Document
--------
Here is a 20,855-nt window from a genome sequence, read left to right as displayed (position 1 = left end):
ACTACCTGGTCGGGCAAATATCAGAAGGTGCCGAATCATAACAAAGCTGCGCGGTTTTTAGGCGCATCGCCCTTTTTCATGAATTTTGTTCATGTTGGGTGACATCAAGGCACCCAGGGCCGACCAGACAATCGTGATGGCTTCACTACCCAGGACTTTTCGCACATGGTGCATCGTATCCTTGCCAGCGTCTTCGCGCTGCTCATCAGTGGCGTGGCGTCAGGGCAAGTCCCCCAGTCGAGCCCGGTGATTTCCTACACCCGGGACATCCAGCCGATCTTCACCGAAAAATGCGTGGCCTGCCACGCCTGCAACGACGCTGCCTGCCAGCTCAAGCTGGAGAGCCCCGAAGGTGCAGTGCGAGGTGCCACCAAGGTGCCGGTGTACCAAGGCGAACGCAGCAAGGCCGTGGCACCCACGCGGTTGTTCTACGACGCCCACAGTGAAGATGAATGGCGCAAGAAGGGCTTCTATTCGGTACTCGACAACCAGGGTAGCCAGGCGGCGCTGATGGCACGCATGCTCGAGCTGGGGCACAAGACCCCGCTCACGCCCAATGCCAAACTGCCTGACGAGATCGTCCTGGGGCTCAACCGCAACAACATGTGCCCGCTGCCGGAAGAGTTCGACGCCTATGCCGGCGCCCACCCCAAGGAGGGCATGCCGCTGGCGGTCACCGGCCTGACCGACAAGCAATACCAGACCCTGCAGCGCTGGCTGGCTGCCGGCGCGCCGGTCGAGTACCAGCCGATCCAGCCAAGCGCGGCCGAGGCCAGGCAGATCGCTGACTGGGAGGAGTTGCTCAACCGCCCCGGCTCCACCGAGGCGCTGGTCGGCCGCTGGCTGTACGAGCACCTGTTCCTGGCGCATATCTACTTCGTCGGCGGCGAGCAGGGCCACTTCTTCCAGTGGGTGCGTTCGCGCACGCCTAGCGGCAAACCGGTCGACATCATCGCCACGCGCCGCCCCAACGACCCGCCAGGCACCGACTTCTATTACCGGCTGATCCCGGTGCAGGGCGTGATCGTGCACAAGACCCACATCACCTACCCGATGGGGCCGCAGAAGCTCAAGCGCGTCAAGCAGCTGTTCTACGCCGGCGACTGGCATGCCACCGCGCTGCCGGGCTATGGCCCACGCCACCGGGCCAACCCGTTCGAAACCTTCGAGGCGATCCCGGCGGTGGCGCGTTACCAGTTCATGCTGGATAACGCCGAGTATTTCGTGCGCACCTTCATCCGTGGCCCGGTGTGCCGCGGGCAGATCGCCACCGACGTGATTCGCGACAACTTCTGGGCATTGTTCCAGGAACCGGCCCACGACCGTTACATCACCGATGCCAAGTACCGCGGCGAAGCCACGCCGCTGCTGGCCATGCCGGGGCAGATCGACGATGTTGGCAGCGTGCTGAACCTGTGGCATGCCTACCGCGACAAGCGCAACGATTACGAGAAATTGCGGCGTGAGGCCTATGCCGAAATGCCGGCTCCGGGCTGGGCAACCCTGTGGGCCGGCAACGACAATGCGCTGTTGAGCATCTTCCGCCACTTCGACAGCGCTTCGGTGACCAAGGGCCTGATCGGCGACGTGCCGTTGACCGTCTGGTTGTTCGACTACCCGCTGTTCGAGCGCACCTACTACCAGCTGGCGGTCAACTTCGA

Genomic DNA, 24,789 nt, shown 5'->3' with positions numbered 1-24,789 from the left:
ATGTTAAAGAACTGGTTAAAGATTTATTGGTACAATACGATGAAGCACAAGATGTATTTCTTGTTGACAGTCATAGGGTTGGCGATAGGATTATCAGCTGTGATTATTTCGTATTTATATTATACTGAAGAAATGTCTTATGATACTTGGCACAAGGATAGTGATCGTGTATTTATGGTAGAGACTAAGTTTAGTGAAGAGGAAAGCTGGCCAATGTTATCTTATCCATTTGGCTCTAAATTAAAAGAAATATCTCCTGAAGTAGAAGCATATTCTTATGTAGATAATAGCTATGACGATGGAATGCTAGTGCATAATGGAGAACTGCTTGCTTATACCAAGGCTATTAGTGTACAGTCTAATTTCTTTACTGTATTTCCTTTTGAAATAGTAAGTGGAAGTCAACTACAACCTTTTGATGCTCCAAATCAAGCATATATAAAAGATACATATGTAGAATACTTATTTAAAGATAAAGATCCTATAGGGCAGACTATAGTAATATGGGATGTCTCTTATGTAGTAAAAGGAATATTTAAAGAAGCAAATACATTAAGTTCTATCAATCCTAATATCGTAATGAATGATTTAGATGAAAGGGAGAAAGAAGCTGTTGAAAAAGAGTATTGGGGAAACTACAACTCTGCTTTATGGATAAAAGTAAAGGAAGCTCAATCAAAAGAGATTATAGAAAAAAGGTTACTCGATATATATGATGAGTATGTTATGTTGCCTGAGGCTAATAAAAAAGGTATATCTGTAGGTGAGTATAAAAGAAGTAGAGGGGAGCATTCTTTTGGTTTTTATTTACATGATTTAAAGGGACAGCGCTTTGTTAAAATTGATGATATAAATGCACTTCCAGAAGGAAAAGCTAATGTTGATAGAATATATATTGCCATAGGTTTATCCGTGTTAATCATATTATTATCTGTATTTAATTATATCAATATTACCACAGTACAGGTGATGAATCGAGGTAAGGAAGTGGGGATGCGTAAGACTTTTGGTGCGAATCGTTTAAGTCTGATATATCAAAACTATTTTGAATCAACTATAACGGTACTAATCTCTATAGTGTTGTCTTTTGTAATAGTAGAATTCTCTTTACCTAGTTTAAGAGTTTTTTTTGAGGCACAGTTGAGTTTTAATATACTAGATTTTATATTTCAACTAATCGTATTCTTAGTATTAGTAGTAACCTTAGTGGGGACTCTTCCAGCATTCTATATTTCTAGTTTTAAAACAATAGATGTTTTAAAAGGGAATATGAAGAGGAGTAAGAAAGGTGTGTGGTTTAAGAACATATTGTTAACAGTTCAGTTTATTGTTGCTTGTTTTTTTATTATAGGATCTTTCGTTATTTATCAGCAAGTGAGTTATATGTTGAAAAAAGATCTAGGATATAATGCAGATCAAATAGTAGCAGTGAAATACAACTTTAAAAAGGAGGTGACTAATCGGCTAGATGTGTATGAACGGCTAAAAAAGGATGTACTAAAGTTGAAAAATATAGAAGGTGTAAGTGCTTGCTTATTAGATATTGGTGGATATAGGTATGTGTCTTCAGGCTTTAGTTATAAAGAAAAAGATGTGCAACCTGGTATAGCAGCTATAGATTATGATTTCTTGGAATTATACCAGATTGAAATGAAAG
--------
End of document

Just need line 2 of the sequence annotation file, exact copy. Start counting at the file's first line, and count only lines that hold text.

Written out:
ACTACCTGGTCGGGCAAATATCAGAAGGTGCCGAATCATAACAAAGCTGCGCGGTTTTTAGGCGCATCGCCCTTTTTCATGAATTTTGTTCATGTTGGGTGACATCAAGGCACCCAGGGCCGACCAGACAATCGTGATGGCTTCACTACCCAGGACTTTTCGCACATGGTGCATCGTATCCTTGCCAGCGTCTTCGCGCTGCTCATCAGTGGCGTGGCGTCAGGGCAAGTCCCCCAGTCGAGCCCGGTGATTTCCTACACCCGGGACATCCAGCCGATCTTCACCGAAAAATGCGTGGCCTGCCACGCCTGCAACGACGCTGCCTGCCAGCTCAAGCTGGAGAGCCCCGAAGGTGCAGTGCGAGGTGCCACCAAGGTGCCGGTGTACCAAGGCGAACGCAGCAAGGCCGTGGCACCCACGCGGTTGTTCTACGACGCCCACAGTGAAGATGAATGGCGCAAGAAGGGCTTCTATTCGGTACTCGACAACCAGGGTAGCCAGGCGGCGCTGATGGCACGCATGCTCGAGCTGGGGCACAAGACCCCGCTCACGCCCAATGCCAAACTGCCTGACGAGATCGTCCTGGGGCTCAACCGCAACAACATGTGCCCGCTGCCGGAAGAGTTCGACGCCTATGCCGGCGCCCACCCCAAGGAGGGCATGCCGCTGGCGGTCACCGGCCTGACCGACAAGCAATACCAGACCCTGCAGCGCTGGCTGGCTGCCGGCGCGCCGGTCGAGTACCAGCCGATCCAGCCAAGCGCGGCCGAGGCCAGGCAGATCGCTGACTGGGAGGAGTTGCTCAACCGCCCCGGCTCCACCGAGGCGCTGGTCGGCCGCTGGCTGTACGAGCACCTGTTCCTGGCGCATATCTACTTCGTCGGCGGCGAGCAGGGCCACTTCTTCCAGTGGGTGCGTTCGCGCACGCCTAGCGGCAAACCGGTCGACATCATCGCCACGCGCCGCCCCAACGACCCGCCAGGCACCGACTTCTATTACCGGCTGATCCCGGTGCAGGGCGTGATCGTGCACAAGACCCACATCACCTACCCGATGGGGCCGCAGAAGCTCAAGCGCGTCAAGCAGCTGTTCTACGCCGGCGACTGGCATGCCACCGCGCTGCCGGGCTATGGCCCACGCCACCGGGCCAACCCGTTCGAAACCTTCGAGGCGATCCCGGCGGTGGCGCGTTACCAGTTCATGCTGGATAACGCCGAGTATTTCGTGCGCACCTTCATCCGTGGCCCGGTGTGCCGCGGGCAGATCGCCACCGACGTGATTCGCGACAACTTCTGGGCATTGTTCCAGGAACCGGCCCACGACCGTTACATCACCGATGCCAAGTACCGCGGCGAAGCCACGCCGCTGCTGGCCATGCCGGGGCAGATCGACGATGTTGGCAGCGTGCTGAACCTGTGGCATGCCTACCGCGACAAGCGCAACGATTACGAGAAATTGCGGCGTGAGGCCTATGCCGAAATGCCGGCTCCGGGCTGGGCAACCCTGTGGGCCGGCAACGACAATGCGCTGTTGAGCATCTTCCGCCACTTCGACAGCGCTTCGGTGACCAAGGGCCTGATCGGCGACGTGCCGTTGACCGTCTGGTTGTTCGACTACCCGCTGTTCGAGCGCACCTACTACCAGCTGGCGGTCAACTTCGA